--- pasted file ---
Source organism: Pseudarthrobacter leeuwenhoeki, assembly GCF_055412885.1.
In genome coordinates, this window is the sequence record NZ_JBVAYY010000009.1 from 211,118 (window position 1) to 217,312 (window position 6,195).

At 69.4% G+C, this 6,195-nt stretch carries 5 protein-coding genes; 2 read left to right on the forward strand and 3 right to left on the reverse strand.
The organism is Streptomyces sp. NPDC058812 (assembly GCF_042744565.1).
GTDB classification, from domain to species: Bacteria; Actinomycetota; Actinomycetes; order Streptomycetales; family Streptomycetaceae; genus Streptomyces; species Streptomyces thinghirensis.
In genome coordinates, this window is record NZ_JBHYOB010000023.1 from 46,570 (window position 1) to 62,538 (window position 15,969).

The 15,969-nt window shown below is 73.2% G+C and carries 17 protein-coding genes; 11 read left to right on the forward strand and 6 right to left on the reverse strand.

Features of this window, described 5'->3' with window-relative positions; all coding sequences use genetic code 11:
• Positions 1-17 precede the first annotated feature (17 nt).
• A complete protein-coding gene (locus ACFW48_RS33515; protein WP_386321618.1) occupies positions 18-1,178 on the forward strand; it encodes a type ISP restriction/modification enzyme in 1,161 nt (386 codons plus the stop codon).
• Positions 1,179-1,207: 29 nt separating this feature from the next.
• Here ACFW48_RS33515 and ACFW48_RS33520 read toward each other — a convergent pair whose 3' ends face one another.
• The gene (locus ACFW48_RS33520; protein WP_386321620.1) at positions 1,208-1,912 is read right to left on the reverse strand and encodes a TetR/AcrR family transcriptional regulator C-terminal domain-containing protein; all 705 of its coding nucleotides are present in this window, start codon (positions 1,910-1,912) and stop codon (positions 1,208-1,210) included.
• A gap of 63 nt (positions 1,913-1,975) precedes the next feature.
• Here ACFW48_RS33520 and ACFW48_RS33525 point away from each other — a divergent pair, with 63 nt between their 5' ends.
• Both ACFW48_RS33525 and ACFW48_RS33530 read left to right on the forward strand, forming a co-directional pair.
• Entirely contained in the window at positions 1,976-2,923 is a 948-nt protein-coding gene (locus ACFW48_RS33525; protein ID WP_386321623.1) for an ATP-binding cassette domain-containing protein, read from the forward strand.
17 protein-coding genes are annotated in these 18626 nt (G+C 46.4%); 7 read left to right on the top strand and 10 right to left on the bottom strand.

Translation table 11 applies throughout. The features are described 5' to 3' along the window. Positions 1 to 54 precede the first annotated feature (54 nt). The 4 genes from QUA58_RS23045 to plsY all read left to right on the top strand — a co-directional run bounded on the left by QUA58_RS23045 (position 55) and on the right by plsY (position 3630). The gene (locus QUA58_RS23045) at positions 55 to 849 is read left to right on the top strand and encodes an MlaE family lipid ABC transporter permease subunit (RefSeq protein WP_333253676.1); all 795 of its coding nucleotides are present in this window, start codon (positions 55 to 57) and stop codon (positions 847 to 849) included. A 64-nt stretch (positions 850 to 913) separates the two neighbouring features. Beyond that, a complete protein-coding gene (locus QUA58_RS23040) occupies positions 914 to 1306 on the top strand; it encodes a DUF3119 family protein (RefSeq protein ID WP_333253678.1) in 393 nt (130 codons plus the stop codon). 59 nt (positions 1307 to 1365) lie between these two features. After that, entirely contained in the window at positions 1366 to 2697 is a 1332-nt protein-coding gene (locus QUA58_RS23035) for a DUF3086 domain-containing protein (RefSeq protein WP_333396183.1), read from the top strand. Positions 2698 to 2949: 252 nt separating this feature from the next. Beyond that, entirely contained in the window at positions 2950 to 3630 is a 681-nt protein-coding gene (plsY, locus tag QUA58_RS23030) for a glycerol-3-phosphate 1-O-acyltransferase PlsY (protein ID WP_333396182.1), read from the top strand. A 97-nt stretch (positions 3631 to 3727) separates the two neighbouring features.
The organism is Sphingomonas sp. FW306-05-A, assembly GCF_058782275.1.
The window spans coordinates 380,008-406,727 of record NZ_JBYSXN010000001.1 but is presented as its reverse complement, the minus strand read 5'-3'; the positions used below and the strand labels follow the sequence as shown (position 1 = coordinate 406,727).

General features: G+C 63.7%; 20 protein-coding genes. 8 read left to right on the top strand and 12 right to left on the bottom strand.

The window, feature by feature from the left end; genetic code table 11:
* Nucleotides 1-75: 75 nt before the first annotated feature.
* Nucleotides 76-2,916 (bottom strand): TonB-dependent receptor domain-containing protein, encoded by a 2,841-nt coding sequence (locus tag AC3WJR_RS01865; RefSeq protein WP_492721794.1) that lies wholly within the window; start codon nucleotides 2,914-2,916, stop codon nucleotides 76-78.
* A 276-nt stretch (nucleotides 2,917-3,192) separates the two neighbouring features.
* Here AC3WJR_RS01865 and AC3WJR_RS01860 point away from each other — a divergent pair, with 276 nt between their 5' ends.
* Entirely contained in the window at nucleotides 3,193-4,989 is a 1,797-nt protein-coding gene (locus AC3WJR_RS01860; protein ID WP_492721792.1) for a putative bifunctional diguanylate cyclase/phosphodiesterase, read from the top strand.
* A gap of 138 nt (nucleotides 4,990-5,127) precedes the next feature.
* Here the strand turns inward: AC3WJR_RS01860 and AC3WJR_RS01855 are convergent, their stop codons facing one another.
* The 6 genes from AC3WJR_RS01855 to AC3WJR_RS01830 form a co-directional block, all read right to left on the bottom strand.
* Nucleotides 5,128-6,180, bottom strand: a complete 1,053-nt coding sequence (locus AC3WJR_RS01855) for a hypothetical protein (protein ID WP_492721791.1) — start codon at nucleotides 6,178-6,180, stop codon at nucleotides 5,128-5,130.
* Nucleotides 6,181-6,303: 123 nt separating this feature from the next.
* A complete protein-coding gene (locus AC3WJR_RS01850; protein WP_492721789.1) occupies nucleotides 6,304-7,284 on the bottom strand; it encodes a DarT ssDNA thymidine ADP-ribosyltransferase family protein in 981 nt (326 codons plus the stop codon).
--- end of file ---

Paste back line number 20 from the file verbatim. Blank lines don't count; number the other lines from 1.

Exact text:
The organism is Sphingomonas sp. FW306-05-A, assembly GCF_058782275.1.